Rep. Fred Upton's bill in the House, which would give insurance companies the option of continuing for a year the health insurance plans they have just canceled, is the first significant Republican effort to reform instead of kill the Affordable Care Act. Of course, it has a major downside: The number of those populating the exchanges will be smaller, and less healthy, because the individuals who will most want to keep their plans are the ones insurance companies cherry-picked due to their good health. But the bill at least acknowledges the reality that Obamacare is here to stay.
Will it be the first of a series of steps to adjust the ACA? I doubt it. The zeal to trash and sabotage Obamacare is now deeply seated among Republicans in and out of Washington. That zeal has nothing to do with the botched rollout of Healthcare.gov or the president's broken promise about the ability of everyone to keep his or her plan, much less the fundamentals of the act.
A good case study in this zeal comes from the Washington Post columnist Charles Krauthammer. In a recent column, “Obamacare Laid Bare,” he challenges the entire structure of the Affordable Care Act.
Krauthammer does not like President Obama any more than he likes green eggs and ham, as evidenced by the fact that he can’t help but make two references to Benghazi and one to the IRS in a column on health policy. He attacks the plan for throwing far more people off their insurance than it can possibly be signing up on the exchanges. He lays into the idea that those with individual health plans will now be forced to pay for coverage they do not need: “So a couple in their 60s must buy maternity care. A teetotaler must buy substance-abuse treatment. And a healthy 28-year-old with perfectly appropriate catastrophic insurance must pay for bells and whistles for which he has no use.”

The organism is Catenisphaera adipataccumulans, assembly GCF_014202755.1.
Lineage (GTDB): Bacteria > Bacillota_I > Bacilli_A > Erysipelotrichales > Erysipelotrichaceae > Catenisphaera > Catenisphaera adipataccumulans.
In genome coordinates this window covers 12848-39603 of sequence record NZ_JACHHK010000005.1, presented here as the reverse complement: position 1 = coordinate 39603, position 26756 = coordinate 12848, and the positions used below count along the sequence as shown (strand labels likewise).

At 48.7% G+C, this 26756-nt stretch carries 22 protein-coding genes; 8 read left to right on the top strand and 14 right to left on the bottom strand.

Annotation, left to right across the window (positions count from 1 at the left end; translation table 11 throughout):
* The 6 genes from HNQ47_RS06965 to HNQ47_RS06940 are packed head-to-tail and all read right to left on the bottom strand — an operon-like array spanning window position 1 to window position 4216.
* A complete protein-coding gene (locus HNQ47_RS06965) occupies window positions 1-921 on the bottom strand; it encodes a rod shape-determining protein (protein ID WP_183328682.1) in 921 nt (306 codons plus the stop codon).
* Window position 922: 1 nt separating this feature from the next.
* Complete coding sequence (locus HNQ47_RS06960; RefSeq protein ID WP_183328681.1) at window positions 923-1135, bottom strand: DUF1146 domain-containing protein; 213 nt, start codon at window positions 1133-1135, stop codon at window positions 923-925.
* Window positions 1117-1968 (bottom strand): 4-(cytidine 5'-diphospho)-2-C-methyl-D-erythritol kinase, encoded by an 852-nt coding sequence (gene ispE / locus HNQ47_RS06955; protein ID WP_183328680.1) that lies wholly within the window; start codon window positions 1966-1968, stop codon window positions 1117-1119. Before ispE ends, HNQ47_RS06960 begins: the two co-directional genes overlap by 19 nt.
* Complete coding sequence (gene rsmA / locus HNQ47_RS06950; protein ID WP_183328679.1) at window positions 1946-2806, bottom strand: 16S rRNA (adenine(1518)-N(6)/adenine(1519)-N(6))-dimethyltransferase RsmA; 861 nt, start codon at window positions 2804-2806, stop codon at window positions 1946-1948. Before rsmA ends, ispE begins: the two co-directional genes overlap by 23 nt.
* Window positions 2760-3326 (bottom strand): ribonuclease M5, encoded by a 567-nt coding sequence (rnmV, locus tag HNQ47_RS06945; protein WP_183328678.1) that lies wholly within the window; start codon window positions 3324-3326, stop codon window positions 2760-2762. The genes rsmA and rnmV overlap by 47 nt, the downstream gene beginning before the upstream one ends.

Lost in this analysis is any sense of what the Affordable Care Act does and why, much less any link to the reality of what insurance is and what it does. Exhibit A in the latter case is the set of charges about the rank unfairness of forcing people to pay for coverage they do not need. My wife and I are a couple in their 60s—and we pay for maternity coverage, as we have for decades after we needed it, as part of our group insurance via my employer. When I was in my 20s, I paid—as part of my group insurance at a university—for all kinds of coverage for ailments that hit those in their 60s but were not at all relevant for me. That is what insurance offered to groups of people does.
That reality has always been true for those of us, the vast majority of Americans, who get their coverage through their employers. It is also true that for some very healthy individuals who have not had the ability to secure insurance through an employer or group, they could tailor their coverage to exclude items they would not need, or could gamble that they would not need. But for most—including many of those so privileged—the individual market has been a jungle.